Beverly Young Nelson, who accused Republican Alabama Senate candidate Roy Moore of sexually assaulting her as a teenager, still wants the allegations against him to be investigated even after his loss to Democrat Doug Jones.
In an interview on CNN New Day on Wednesday morning, Nelson said she believed the allegations she and eight other women made against Moore played a role in his defeat. Moore has repeatedly denied all of the allegations against him.
“I feel like my story may have played a part in this. But I also believe that it was the other victims as well that also helped, you know, with all this. I feel like it was just not me. It was all of us,” Nelson said. “I’m very excited over that because, you know, there’s no reason for me to go and lie on television when this was, you know, the truth from day one.”
Nelson said she doesn’t want the allegations against Moore to fade from public view because of his loss. Senate Majority Leader Mitch McConnell said earlier this month that Moore would immediately face an ethics investigation in the Senate if he won the race. Though Moore won’t join the Senate now, Nelson still wants an investigation.
“I intend on still pursuing it,” she said. “I’m not giving up.”
Nelson came forward at a Nov. 13 press conference days after the Washington Post reported that Moore had initiated a sexual encounter with 14-year-old Leigh Corfman and pursued romantic relationships with other women between the ages of 16 and 18 when he was in his 30s and a state district attorney. Nelson said that Moore groped her and forced her head into his crotch in his car in 1977 when she was 16. At the press conference, she presented a yearbook she said Moore signed for her with the note: “To a sweeter, more beautiful girl I could not say Merry Christmas. Love Roy Moore, D.A.”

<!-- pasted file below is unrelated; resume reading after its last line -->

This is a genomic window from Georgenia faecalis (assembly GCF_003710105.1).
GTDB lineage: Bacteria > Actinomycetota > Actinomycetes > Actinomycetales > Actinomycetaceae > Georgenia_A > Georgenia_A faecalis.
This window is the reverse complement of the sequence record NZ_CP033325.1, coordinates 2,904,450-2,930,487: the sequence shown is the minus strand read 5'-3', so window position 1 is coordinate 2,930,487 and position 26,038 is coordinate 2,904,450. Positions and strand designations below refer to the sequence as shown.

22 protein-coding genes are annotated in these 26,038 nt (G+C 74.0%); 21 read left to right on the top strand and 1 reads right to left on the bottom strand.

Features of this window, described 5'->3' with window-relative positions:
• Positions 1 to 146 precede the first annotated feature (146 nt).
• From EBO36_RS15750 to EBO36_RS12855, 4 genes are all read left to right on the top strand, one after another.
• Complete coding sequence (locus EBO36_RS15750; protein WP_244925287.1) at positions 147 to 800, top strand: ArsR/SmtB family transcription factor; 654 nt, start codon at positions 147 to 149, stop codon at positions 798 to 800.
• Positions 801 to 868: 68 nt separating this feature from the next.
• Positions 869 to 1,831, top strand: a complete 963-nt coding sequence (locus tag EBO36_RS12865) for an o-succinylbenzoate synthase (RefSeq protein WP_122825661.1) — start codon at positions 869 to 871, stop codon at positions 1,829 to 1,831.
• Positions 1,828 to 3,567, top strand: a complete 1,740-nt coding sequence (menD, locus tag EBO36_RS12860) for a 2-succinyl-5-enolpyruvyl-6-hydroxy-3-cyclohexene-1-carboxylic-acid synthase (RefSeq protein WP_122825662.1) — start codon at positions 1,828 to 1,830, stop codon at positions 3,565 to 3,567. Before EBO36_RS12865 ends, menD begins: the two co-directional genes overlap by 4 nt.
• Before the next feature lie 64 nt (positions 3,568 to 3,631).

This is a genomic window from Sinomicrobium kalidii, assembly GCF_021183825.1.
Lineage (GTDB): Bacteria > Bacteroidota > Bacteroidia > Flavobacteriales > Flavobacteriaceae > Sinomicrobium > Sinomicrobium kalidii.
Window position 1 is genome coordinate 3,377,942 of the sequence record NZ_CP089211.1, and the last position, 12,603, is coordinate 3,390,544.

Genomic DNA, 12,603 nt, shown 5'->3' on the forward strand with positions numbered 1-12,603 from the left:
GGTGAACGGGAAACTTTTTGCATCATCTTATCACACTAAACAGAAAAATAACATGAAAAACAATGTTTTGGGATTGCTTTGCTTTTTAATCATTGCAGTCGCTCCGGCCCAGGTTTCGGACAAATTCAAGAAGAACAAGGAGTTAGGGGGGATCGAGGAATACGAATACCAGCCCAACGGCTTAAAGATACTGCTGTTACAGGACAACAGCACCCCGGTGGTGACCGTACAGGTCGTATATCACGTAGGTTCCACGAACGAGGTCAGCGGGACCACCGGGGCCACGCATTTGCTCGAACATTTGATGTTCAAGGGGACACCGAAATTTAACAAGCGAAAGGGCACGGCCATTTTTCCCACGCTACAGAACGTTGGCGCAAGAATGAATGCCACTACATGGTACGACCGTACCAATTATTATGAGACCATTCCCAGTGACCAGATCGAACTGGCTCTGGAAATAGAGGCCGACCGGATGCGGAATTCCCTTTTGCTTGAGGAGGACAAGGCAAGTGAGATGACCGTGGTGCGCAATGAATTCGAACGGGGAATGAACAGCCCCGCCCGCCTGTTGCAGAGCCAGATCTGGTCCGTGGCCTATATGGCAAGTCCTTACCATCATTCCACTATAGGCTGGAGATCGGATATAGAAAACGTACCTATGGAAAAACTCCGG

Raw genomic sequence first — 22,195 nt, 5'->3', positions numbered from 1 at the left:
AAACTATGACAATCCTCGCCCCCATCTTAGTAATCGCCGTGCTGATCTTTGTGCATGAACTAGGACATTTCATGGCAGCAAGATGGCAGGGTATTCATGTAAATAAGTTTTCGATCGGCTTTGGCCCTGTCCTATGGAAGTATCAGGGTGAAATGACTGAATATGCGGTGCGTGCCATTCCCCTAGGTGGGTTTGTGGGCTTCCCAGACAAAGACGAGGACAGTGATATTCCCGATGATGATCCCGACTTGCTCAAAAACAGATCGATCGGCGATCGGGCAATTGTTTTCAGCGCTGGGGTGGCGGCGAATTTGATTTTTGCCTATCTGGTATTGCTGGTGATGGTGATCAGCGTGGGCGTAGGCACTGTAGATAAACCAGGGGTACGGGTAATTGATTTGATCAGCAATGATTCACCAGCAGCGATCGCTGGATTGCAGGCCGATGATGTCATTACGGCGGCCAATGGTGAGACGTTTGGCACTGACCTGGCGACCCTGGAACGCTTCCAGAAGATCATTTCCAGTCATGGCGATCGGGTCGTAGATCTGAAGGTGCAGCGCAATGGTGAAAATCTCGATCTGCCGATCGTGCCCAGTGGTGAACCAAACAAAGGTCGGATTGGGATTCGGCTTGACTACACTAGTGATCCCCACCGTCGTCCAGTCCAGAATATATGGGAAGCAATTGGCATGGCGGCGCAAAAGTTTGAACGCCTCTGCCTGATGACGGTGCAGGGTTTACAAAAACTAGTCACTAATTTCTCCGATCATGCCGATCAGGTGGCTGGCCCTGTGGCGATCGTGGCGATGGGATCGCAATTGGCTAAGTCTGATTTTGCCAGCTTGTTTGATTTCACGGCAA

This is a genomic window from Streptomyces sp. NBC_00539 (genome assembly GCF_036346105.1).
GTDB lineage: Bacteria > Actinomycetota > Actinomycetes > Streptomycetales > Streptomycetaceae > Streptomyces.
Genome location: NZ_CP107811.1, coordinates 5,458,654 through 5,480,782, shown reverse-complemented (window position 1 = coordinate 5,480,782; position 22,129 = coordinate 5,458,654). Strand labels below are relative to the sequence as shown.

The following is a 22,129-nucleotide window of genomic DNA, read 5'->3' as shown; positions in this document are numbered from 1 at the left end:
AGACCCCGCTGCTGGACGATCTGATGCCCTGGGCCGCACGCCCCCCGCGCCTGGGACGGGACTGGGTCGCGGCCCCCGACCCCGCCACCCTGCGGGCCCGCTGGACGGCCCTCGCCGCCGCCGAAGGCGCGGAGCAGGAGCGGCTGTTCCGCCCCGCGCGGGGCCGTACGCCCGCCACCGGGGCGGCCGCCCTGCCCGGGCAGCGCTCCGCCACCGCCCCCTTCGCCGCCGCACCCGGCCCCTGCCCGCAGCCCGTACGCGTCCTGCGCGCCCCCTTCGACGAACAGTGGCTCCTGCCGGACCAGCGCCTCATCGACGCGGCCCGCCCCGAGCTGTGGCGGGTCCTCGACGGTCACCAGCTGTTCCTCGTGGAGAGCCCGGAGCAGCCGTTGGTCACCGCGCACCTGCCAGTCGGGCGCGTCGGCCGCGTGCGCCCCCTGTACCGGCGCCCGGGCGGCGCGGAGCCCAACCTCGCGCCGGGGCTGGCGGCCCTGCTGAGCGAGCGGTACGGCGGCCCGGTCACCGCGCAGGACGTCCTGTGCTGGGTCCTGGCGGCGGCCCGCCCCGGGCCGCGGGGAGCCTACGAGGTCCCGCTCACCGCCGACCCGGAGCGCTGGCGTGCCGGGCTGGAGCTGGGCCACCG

Moore denied the allegations as “absolutely false,” saying that he didn’t know Nelson. His campaign called on Nelson to release the yearbook so experts could verify the authenticity of the signature. Nelson later said she wrote some words beneath the signature, which prompted Moore to accuse her of lying.
“She should have her reputation back,” Gloria Allred, Nelson’s attorney, told CNN on Wednesday. “Beverly is one of the most honest people you’ll meet in your life, and she deserves her reputation back.”
More Must-Reads From TIME
- Inside the White House Program to Share America's Secrets
- Meet the 2024 Women of the Year
- East Palestine, One Year After Train Derailment
- The Closers: 18 People Working to End the Racial Wealth Gap
- Long COVID Doesn’t Always Look Like You Think It Does
- Column: The New Antisemitism
- The 13 Best New Books to Read in March
- Want Weekly Recs on What to Watch, Read, and More? Sign Up for Worth Your Time
Write to Samantha Cooney at email@example.com